Brittany Lee Allen

Lies People Believe About Reformed Theology Part 3

This article is part of the series on Lies People Believe About Reformed Theology.

Lie #3: Reformed Theology Teaches that God’s power is Limited

Limited Atonement. Has there been a more misleading term? Doubt it. A misunderstanding of this doctrine is one of the biggest reasons people reject the doctrines of election found within Reformed Theology.

Not to mess up the TULIP acronym, but I prefer the term used by the late R.C. Sproul: Definite Atonement. 

Limited or Definite Atonement does not teach that Jesus’ death on the cross is limited in power, for it is sufficient to save all. Instead, it teaches that he died exclusively for his sheep, just as we find in scripture.

I am the good shepherd. I know my own and my own know me, just as the Father knows me and I know the Father; and I lay down my life for the sheep. (John 10:14-15 ESV)

The sheep he speaks of are those the Father has given to him to save. 

No one can come to me unless the Father who sent me draws him. And I will raise him up on the last day. (John 6:44 ESV)

We see here that the Father only draws a select group of people to Jesus to be saved. In fact, a person cannot come to Jesus in faith without first being drawn by the Father to do so. And everyone who is drawn by the Father is saved by the Son.

And this is the will of him who sent me, that I should lose nothing of all that he has given me, but raise it up on the last day. (John 6:39 ESV)

Universalism or a Double Payment?

Even with the clarity of the verses we just looked at, there are those who believe the Father draws all people and salvation is left to the sinner’s response. More than that, they believe Jesus died for every single human.

Truly though, the belief that Jesus’ death on the cross was applied to every person brings us to a scary conclusion: Either all are saved, which is called universalism and is, well, heretical, or you have people in Hell paying the penalty for their sin, even though Jesus’ blood was applied to them.

A common verse brought into this debate is 2 John 2:2 where John states that Jesus is the propitiation, or the atoning sacrifice, of not just the believers he was writing to but the whole world. Could he have meant that Jesus atoned for the sin of every single human? Certainly not, since Jesus declared he will raise up every person he has died for and scripture is clear that many people are not saved (Matthew 13:36-43; 25:31-46).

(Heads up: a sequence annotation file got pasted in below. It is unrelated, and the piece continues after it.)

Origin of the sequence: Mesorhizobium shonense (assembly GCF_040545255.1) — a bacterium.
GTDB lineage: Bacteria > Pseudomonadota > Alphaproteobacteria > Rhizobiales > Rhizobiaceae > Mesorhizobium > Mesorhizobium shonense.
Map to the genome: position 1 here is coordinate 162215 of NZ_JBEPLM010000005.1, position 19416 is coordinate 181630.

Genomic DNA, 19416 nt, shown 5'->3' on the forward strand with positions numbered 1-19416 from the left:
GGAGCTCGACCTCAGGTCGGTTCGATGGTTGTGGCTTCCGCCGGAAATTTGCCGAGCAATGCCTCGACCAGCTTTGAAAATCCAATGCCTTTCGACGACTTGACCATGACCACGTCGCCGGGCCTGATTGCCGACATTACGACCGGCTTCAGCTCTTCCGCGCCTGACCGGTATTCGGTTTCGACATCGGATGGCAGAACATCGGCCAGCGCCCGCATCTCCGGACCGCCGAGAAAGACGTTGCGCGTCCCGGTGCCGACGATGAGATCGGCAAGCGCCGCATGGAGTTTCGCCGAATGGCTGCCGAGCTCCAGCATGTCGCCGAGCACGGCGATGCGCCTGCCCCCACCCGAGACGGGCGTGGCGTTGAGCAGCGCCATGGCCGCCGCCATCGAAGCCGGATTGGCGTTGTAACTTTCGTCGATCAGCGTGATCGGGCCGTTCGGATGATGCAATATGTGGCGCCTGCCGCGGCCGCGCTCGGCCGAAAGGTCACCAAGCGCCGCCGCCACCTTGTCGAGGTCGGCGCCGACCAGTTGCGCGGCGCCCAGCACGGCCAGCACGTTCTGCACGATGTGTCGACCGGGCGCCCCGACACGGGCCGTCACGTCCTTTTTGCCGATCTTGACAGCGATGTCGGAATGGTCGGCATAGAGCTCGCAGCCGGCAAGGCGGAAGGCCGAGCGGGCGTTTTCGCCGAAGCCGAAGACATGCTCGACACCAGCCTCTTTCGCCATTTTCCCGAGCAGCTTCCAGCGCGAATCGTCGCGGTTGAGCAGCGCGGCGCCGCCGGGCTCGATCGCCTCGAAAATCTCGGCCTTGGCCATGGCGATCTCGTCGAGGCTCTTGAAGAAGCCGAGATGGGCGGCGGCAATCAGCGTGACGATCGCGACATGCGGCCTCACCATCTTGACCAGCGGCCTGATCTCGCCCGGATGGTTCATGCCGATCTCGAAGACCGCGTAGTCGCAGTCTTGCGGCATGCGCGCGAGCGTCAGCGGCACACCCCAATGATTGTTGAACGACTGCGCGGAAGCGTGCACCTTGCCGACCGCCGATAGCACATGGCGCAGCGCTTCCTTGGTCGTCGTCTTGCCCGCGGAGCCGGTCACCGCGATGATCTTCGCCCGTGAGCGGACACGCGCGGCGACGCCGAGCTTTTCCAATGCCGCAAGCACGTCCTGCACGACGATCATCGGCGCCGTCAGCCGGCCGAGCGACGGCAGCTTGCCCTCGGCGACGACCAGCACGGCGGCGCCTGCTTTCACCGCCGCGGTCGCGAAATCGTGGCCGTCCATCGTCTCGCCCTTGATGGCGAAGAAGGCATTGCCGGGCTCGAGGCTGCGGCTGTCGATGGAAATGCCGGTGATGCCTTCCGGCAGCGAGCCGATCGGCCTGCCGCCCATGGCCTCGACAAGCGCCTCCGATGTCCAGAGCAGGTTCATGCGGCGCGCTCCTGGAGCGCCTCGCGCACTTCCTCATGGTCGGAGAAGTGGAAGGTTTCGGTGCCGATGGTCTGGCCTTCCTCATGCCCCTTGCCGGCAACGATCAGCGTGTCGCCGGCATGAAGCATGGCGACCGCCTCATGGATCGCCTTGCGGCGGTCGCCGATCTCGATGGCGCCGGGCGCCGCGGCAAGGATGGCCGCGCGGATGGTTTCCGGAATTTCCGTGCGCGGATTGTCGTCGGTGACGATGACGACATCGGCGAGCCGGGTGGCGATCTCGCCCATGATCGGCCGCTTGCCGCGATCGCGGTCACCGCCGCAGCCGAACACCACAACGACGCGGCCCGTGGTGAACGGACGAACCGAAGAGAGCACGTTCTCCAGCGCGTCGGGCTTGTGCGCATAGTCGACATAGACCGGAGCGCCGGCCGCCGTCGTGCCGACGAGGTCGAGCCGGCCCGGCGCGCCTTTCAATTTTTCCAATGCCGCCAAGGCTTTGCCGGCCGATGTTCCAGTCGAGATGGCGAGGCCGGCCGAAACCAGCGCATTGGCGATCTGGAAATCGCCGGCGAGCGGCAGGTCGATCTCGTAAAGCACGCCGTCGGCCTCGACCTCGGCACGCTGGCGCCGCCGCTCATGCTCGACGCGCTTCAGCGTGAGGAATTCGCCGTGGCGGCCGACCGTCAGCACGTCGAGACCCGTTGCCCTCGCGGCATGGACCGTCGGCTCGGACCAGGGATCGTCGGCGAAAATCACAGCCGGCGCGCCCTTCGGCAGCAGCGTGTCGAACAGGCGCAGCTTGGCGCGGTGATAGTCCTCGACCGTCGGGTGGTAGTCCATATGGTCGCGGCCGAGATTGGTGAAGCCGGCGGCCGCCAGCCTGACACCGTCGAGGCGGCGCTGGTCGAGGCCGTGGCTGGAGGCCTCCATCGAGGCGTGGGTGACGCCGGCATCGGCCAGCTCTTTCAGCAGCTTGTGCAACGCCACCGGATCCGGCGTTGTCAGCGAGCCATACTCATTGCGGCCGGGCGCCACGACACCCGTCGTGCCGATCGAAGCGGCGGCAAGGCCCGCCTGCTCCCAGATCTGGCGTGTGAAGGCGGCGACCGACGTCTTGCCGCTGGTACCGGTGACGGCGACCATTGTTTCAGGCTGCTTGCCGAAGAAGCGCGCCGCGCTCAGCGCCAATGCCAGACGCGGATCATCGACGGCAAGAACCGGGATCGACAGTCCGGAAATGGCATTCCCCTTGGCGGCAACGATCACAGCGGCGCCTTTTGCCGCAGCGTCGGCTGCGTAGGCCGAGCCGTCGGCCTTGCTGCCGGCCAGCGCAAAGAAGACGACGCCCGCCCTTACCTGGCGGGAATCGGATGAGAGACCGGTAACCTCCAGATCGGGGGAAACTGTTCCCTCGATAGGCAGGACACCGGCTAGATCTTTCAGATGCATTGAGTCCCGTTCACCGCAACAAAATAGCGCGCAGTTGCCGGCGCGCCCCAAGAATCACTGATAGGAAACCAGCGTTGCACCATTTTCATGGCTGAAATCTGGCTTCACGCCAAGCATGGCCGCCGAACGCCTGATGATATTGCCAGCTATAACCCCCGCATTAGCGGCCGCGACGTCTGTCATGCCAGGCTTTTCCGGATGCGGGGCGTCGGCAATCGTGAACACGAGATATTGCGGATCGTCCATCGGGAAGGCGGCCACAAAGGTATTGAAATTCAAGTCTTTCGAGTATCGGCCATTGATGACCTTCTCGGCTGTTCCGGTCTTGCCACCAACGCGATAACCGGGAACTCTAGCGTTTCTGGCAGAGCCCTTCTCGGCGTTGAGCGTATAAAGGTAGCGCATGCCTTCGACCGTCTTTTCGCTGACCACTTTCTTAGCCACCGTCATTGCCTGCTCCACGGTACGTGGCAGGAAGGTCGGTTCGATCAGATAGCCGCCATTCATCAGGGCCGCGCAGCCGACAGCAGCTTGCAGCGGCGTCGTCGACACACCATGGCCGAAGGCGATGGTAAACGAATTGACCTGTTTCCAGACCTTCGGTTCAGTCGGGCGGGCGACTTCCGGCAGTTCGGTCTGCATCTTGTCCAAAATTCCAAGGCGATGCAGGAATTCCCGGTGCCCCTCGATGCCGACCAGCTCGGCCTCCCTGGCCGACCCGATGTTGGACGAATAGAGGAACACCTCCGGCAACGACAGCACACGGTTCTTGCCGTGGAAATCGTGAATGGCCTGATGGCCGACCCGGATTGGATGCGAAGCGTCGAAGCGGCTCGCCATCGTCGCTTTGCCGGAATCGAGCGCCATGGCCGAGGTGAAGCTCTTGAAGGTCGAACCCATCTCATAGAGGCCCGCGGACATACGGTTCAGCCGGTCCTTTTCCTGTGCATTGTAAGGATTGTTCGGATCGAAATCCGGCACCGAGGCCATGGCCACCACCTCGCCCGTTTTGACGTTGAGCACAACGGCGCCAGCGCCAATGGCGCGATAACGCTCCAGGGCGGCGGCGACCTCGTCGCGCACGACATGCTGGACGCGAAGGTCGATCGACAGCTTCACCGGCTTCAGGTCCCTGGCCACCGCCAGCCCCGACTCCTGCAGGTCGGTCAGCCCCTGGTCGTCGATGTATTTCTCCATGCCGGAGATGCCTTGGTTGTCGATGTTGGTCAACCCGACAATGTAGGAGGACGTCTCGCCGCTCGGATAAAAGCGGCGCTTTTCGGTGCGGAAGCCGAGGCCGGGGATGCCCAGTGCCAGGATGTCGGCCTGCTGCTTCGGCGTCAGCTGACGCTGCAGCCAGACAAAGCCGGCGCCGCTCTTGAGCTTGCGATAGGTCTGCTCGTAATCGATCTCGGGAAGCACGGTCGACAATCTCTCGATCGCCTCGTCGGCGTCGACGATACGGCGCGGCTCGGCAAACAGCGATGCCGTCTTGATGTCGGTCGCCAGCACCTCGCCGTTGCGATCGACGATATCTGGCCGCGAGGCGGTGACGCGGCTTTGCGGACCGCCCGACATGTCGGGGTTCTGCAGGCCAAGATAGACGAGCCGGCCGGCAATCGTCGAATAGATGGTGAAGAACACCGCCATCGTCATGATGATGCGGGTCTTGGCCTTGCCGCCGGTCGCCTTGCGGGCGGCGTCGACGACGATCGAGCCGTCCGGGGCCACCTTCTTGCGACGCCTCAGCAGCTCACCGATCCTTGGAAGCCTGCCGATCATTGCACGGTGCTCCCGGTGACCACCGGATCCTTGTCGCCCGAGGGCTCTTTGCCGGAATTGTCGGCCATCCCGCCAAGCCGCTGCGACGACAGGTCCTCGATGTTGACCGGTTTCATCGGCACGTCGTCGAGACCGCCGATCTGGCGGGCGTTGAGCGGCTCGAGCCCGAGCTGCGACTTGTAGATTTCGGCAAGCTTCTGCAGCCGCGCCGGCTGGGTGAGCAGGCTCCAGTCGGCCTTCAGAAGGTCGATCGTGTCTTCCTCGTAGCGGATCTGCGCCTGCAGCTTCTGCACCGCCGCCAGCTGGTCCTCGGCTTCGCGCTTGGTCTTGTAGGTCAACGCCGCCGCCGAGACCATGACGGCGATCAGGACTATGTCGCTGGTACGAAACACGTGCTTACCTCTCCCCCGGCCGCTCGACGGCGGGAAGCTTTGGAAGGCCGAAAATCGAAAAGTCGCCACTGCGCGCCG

…when the Lord Jesus is revealed from heaven with his mighty angels in flaming fire, inflicting vengeance on those who do not know God and on those who do not obey the gospel of our Lord Jesus. They will suffer the punishment of eternal destruction, away from the presence of the Lord and from the glory of his might, (2 Thessalonians 1:7b-9)

The wages of sin is death (Romans 6:23). Sinners either receive Jesus’ death on our behalf or we receive eternity in a literal place called Hell, paying our own endless debt. It can’t be both. 

Not Wishing that Any Should Perish

Writing on this subject would be fruitless without addressing the most common objection to it. It’s found in 2 Peter.

The Lord is not slow to fulfill his promise as some count slowness, but is patient toward you, not wishing that any should perish, but that all should reach repentance. (2 Peter 3:9 ESV)

I encourage you to read this post where I explain this passage more thoroughly, but for the purpose of this article I’ll provide a summary. 

We must remember that 2 Peter is an epistle—a letter—written to a specific group of people, for a specific reason, addressing a specific problem. A quick reading of the text reveals that Peter’s letter was addressed to believers of Jesus Christ (2 Peter 1:1). In writing this epistle, he hoped to warn them about false teachers who were claiming Jesus wasn’t coming back and encourage them to remain established in the truth (2 Peter 3:4; 1:12). With this context in mind, we can view the suspected verse with more clarity. 

The “you” and “any” refer to believers. Peter wants them to know that Jesus is coming back, but is taking his time, being patient until all of his elect reach repentance. 

Limited in Power or Scope?

Here’s the underlying question: is Jesus’ death limited in power or scope? Did Jesus die on the cross hoping people would “accept” him as their Savior or did he pursue death on behalf of his sheep knowing he would indeed raise every single one of them up on the last day?

All that the Father gives me will come to me, and whoever comes to me I will never cast out. For I have come down from heaven, not to do my own will but the will of him who sent me. And this is the will of him who sent me, that I should lose nothing of all that he has given me, but raise it up on the last day. (John 6:37-39 ESV)

The Reformed view and I dare say scripture, teaches that the atonement was purposely limited to only the elect. The Arminian view teaches that the atonement is offered to all people but only applied to those who accept it, bringing into question God’s power to save.

If Jesus died for all, all would be saved. Because Jesus is mighty to save. His act of atonement is definite. He came seeking his Bride, his sheep, his Church. He knows them and he loves them and he died for them knowing his act to save them would succeed in making dead people alive in him.

Resources for further study:

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